Residents in BG school district want out

Residents in several rural townships have petitioned to leave the Bowling Green City Schools district.

The petitions were delivered to the district’s administrative offices Monday.
The 11 territories that have petitioned for annexation are seeking to transfer to Otsego Local Schools,
one; Elmwood Local Schools, four; Patrick Henry schools, three; McComb schools, one; and Eastwood Local
Schools, two.
The petitioners’ district and the new district have to be contiguous.
The petitions require signatures from 10% of the electorate who voted in the last general election. Once
the board of education accepts the petitions at its meeting March 19, they will be sent to the Wood
County Board of Elections where the signatures will be certified.
The paperwork then will be sent back to the school board, which in April will pass a resolution allowing
the petitions to go to the ballot.
The deadline for the August special election is May 6. The district will incur all costs of putting the
issues on the ballot, which incidentally, carries the highest cost for all elections.
“We have no say in that. The law gives us no say whether we object to them going on the ballot,” said
Superintendent Francis Scruci.
“It doesn’t matter who signs the petitions, it’s only the people in that territory who have the right to
vote,” he said. “Anyone who lives within the designated area of that particular petition can vote.”
The law was added to the biennium budget. One school district in Stark County has taken the law to the
Ohio Supreme Court.
The law allows residents in certain townships to transfer to an adjoining school district if enough
voters pass the measure on an election ballot.
Terry Burton, director at the board of elections, could not comment on how his office will handle the
petitions, saying he was not yet familiar with the new law and more research was needed.
As described in the October edition of the School Law Review, Ohio Revised Code 3311.242 pertains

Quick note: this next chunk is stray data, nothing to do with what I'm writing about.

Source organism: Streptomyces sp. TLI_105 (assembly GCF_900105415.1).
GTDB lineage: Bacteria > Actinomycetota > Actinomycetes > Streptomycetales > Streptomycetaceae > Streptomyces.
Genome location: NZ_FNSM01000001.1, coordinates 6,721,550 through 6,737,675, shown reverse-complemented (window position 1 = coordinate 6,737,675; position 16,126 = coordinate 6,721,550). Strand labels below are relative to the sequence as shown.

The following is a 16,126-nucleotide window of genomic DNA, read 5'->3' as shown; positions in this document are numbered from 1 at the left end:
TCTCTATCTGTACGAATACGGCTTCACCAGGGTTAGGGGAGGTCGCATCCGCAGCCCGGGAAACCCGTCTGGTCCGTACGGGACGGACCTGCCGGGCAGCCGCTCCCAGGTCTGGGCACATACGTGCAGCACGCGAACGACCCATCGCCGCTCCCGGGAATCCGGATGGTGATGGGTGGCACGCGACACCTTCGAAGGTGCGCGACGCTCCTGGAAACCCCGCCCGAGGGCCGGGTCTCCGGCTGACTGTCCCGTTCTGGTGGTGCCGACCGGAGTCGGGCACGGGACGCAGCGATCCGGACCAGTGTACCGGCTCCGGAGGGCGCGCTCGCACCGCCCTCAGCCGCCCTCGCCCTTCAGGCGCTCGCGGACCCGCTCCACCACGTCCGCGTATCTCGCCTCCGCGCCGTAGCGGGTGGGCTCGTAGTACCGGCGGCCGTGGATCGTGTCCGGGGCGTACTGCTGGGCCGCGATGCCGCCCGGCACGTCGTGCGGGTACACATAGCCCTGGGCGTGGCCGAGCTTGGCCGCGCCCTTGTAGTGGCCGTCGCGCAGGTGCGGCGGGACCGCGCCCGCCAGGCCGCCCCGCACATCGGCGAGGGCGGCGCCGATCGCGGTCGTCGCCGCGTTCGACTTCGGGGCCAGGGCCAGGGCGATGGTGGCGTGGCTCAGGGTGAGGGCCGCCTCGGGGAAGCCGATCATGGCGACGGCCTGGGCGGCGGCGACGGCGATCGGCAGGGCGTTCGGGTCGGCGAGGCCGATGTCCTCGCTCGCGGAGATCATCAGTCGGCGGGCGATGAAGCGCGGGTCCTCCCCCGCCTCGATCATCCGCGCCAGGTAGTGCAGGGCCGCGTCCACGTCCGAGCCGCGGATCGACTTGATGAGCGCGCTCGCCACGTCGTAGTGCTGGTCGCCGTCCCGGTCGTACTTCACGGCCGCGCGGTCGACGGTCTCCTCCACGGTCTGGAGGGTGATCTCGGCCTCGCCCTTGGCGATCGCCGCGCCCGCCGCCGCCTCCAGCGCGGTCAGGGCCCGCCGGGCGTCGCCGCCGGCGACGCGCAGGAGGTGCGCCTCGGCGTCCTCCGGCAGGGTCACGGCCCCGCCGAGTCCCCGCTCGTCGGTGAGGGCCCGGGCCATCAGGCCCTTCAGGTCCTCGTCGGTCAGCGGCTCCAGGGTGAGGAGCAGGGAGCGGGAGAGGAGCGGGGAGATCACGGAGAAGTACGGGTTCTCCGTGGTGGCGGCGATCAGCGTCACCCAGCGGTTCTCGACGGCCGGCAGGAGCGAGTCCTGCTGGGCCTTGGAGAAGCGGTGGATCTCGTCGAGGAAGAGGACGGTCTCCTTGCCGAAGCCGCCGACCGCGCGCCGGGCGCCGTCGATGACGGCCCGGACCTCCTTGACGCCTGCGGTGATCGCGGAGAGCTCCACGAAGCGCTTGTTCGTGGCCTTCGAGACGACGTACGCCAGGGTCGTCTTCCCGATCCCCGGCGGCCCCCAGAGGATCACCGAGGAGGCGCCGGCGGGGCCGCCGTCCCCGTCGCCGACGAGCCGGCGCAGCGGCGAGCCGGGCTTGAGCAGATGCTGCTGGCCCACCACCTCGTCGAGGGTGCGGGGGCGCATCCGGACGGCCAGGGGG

particularly to school districts situated in a township that contain two or more school districts within
its borders.
The new statute provides that those electors may petition for a transfer of school district territory to
another school district to which the territory is adjoining.
For instance, Jackson Township is split between McComb school district and Bowling Green schools. Plain
Township is split between Otsego Local Schools and Bowling Green schools.
If a sufficient number of electors (10% of electors who voted in the last general election) are certified
by the local board of elections to have signed the petition, it would be placed on the next ballot, in
this case August.
If the majority approves, the township trustees may then negotiate a formal agreement with the board of
education in the district to which the territory will be transferred.
The question remains, does the new district have to take these territories.
Scruci cited Section F of the code that states “However, the district board of education shall not be
required to enter into a formal agreement.”
“I honestly don’t know how my board will respond,” said Elmwood Local Schools Superintendent Tony Borton.

Four territories have filed to leave Bowling Green and join Elmwood.
There may be a few students and a lot of land, “but we don’t want to do this to another district,” Borton
said.
“It’s going to be a tough decision,” he said, and his board will need to weigh the pros and cons “and see
what’s best for Elmwood schools.”
“From the standpoint of the law, these citizens are well within their rights,” Scruci said. “From a
school district standpoint, we’re disappointed to not continue to educate the children that are part of
our school district.
“We want to educate all the kids we can educate. When the dust settles, we’re going to continue with the
ones who are still part of our district.”